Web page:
Mob hits just aren't what they used to be. Ask Sylvester Zottola, the reputed Bonanno Family crime figure who was whacked in the Bronx in October of 2018 while waiting at a McDonald's drive-thru window. Come on, wise-guys, what are we supposed to make of this… Sicilian McMessage? Zottola sleeps with the Fillet-o-Fishes.
How far we have fallen from the glory days of gangland killings, an era faithfully recreated in Martin Scorsese's latest gangster epic The Irishman, streaming on Netflix and starring Robert De Niro as the burly, stoic hit man Frank "The Irishman" Sheeran. For mob aficionados, the film is a veritable greatest hits compilation, a throwback to an age when executioners did their jobs with a bit of flair.
Let's take a closer look at a scene in The Irishman in which mob boss Albert Anastasia, played by Gerry Pastore, eases into the pneumatic chair for his shave and a haircut at the Park Sheraton Hotel barbershop in midtown Manhattan on the morning of the 25th of October, 1957.
Anastasia practically wrote the playbook on mob hits as the "Lord High Executioner" of Murder Inc., the infamous corporate killing enterprise employed by the Mafia to make troublemakers disappear. When a meddlesome labor leader needed to be taken care of, Anastasia simply had him strangled in a shack on the Brooklyn waterfront, then planted him in a chicken yard across the street from Dirty Face Jimmy's brother-in-law's place in New Jersey.
Murder Inc. disposed of their victims efficiently, no fuss, to avoid any sensationalism that attracted unwanted attention. Which is why Anastasia would have hated to go out the way he did, gunned down in a barber chair in broad daylight shortly after rush-hour.
Arguably the most infamous hit in mobdom, the murder made the front page of the tabloids with the image of Anastasia's body draped by barber towels, lying in a pool of blood and bay rum aftershave. Tailor-made for Hollywood, the hit has now earned its place on the big screen thanks to Scorsese, who offers us another character who meets an equally splashy end in The Irishman.
Hailing from Red Hook, Brooklyn (and featured in the song "Joey" by Bob Dylan), Crazy Joe Gallo – played by comedian Sebastian Maniscalco – was a small-time hood in the jukebox racket who didn't care for the understated style of Anastasia. To Joey, if you were going to be a gangster, you ought to act like the ones from the movies – flashy gun-toting anti-heroes in zoot suits, like Jimmy Cagney, who went down in a blaze of glory. Obsessed with gangster films, Joey based his "crazy" persona on the giggling psycho killer in the film noir Kiss of Death, correctly figuring that a terrifying mix of wisecracks and menace – like the Joker – would scare the hell out of his extortion victims.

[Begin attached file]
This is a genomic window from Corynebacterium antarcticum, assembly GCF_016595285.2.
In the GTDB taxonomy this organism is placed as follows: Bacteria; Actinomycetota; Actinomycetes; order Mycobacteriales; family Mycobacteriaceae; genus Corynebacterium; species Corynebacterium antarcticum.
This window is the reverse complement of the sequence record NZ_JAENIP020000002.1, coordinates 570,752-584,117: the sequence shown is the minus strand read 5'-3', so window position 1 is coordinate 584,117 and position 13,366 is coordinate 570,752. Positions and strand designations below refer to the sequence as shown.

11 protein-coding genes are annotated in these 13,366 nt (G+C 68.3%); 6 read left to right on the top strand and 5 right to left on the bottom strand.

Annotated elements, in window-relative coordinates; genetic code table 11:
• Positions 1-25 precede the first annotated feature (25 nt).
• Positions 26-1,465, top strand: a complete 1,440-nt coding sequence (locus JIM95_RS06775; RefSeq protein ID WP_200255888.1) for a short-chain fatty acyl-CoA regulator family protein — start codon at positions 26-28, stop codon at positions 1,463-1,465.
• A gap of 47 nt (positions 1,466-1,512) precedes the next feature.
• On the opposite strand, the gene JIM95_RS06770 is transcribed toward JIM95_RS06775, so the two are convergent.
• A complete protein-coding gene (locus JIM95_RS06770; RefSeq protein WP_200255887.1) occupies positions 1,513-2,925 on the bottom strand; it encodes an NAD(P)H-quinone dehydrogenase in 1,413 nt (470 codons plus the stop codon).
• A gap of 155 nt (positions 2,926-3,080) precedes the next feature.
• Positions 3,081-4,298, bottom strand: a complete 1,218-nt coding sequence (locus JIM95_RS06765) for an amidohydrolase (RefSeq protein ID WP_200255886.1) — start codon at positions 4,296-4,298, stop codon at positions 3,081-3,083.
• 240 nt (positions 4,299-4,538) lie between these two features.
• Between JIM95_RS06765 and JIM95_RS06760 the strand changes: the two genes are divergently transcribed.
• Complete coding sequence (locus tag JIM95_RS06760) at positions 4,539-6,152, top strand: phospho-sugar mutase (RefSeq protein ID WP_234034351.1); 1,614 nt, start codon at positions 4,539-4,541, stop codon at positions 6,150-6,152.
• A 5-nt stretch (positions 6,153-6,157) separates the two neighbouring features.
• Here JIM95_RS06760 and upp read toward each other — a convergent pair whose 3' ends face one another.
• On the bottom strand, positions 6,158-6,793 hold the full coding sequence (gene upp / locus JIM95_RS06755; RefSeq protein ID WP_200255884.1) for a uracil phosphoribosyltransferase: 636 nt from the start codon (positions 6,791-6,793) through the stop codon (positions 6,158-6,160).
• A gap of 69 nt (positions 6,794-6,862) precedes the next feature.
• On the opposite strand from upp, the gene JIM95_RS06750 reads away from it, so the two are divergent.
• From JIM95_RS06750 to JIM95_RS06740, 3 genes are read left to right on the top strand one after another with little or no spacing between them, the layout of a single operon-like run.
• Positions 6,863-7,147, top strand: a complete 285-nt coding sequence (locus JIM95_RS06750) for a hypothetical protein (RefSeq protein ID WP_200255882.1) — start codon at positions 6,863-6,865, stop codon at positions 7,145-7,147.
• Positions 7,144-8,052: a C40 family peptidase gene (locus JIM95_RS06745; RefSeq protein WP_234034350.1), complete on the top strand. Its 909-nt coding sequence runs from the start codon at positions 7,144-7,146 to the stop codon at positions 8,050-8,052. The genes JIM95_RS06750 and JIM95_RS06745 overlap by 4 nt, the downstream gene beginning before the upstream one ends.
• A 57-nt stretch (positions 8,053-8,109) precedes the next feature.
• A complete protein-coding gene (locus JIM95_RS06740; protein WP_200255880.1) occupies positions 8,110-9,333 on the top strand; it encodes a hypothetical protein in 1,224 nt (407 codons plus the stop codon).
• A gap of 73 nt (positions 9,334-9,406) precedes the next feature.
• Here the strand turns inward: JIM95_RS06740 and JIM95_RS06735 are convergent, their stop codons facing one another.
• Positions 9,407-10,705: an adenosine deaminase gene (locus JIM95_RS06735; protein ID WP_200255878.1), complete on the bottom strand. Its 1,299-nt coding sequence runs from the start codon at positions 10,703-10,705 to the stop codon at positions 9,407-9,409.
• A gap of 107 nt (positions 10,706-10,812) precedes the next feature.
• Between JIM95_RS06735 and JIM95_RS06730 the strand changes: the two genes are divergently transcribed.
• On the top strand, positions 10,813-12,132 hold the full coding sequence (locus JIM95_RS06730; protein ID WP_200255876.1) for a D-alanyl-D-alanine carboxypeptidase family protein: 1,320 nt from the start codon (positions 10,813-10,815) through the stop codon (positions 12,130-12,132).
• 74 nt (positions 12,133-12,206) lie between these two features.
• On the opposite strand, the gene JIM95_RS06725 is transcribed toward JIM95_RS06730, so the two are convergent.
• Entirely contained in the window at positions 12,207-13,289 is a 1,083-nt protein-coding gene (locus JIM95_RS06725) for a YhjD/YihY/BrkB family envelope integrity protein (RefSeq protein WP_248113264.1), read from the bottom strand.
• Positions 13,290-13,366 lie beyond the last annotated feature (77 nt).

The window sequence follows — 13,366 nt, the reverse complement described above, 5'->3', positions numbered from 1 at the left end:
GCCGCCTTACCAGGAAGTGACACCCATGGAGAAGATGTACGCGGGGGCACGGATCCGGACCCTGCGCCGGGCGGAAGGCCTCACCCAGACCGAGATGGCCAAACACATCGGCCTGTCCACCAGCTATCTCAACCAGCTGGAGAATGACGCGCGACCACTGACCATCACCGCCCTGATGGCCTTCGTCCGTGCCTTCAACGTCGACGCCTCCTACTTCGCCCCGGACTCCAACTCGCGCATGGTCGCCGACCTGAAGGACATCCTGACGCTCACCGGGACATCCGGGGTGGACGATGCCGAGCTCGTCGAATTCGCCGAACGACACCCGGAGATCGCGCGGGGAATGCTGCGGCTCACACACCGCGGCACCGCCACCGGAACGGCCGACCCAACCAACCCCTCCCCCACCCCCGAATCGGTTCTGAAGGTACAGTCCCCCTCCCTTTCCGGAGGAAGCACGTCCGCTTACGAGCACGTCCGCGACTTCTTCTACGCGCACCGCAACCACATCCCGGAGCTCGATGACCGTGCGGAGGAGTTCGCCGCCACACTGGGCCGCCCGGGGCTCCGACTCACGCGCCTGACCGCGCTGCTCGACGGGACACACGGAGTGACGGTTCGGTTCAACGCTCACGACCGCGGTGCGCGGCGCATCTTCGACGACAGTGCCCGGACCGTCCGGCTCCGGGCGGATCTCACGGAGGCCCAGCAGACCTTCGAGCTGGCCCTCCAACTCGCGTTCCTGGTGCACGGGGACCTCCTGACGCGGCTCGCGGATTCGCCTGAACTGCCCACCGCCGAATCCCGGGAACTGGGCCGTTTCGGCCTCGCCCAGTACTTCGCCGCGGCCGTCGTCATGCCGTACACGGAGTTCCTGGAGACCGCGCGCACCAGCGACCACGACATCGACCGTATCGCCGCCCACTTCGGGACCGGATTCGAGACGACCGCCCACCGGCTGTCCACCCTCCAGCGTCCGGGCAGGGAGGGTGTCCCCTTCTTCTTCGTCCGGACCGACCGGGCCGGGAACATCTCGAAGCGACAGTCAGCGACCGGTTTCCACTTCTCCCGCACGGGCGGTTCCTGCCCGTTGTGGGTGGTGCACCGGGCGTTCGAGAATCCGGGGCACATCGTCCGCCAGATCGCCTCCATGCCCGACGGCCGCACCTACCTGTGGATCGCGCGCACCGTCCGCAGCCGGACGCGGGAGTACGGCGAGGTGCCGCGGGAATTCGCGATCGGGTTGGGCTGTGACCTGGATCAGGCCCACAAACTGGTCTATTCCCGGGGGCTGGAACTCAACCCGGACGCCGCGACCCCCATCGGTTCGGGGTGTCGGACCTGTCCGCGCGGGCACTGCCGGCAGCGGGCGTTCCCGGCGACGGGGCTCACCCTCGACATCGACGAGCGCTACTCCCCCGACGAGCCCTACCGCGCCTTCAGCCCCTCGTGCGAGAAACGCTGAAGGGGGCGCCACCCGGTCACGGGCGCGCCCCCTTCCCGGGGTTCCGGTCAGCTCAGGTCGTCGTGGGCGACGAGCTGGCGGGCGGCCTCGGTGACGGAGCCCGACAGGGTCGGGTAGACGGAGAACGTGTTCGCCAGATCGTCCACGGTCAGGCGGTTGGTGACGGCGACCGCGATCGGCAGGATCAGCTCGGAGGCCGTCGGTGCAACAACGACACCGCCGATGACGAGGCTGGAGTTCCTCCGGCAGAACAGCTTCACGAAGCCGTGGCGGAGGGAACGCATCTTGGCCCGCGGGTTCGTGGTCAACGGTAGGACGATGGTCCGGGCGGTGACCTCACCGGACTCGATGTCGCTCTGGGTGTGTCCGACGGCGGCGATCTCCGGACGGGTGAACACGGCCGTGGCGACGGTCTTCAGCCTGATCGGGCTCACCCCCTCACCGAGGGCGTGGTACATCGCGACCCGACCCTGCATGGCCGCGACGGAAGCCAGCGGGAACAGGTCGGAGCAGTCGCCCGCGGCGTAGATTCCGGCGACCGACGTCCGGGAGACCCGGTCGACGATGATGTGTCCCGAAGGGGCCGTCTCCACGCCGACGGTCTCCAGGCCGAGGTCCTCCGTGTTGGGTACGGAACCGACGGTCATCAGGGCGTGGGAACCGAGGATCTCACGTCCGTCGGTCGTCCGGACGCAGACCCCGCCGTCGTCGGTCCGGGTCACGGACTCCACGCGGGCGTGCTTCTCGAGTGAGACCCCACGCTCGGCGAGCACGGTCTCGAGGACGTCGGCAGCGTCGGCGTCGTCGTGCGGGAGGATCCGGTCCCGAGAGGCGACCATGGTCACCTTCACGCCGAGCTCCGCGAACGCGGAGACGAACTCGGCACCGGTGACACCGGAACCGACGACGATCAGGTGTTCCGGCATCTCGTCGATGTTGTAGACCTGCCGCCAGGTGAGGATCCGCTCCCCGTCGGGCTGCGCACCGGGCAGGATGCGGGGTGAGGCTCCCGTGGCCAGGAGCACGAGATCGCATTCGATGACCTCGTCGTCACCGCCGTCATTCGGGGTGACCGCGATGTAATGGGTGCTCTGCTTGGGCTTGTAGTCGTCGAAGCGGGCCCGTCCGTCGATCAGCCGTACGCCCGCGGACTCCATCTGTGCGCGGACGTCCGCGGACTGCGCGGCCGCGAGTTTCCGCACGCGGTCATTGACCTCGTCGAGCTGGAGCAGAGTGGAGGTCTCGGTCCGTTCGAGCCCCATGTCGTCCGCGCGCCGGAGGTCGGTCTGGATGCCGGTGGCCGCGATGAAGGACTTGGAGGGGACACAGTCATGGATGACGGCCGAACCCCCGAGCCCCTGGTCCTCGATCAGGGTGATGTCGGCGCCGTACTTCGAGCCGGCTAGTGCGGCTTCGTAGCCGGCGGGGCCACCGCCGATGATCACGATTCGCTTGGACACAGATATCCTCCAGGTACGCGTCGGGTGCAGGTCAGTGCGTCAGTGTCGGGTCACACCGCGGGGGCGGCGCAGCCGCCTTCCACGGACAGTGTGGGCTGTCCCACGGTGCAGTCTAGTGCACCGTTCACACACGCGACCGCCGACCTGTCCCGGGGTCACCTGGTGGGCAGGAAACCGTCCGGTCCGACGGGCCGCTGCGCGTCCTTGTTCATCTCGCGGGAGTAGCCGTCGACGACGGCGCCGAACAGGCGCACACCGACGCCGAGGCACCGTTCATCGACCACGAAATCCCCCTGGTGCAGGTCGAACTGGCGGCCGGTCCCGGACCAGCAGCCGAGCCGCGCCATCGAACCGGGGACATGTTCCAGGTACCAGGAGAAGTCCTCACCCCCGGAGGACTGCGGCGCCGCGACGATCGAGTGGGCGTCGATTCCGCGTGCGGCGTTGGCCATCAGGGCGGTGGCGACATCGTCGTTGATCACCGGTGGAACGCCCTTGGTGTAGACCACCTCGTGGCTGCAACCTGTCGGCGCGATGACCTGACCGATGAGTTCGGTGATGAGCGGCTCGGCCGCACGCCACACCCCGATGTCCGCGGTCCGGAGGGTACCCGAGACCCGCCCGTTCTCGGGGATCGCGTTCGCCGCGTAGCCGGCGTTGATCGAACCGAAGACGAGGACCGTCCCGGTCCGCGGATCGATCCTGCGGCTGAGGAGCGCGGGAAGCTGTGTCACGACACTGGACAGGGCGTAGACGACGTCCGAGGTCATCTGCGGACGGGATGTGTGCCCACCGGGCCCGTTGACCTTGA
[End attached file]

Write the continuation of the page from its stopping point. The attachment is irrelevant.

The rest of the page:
So when the cinematic killing of Anastasia came along, Joey decided to let the underworld know that he was the auteur who pulled off this well-executed job, perpetrated by five hitmen disguised by pulled-down fedoras, bandanas around their faces and green sunglasses. Tres chic. Sitting with four friends at a table at Club Playboy in Manhattan, a gossipy underworld hive, Joey boldly announced with his flair for the dramatic, "You can just call the five of us the Barbershop Quintet!" It's certainly up for debate whether or not he did the Anastasia hit, but by tactfully taking credit, Joey launched himself to mob stardom.
He soon made it to the big time by getting called before the Senate Rackets Committee along with a who's who of the underworld, as we see in The Irishman, when Joey makes his television debut wisecracking before chief counsel RFK and defiantly wearing his sunglasses while testifying. It isn't the first time Scorsese has featured Crazy Joe. Remember the nostalgic lament from Goodfellas spoken in voiceover by Ray Liotta's Henry Hill? "It was a glorious time… before Crazy Joe decided to take on a boss and start a war."
Holing up and "going to the mattresses" with his brothers in a Brooklyn tenement in 1961, Joey waged guerrilla war against his crime family, which wasn't giving the Gallo brothers their due. The blow-by-blows of the Gallo war entertained tabloid readers throughout the decade, turning Joey into a 60s radical in his own right, who dared to defy the Mafia establishment. As Bob Dylan would say of Joey, "I never considered him a gangster. I always thought of him as some kind of hero in some kind of way. An underdog fighting against the elements." Sent to prison on an extortion charge, Joey had the dubious distinction of trying to make the Mafia an equal opportunity employer by forging alliances with African-American heroin dealers like the future Harlem kingpin Nicky Barnes.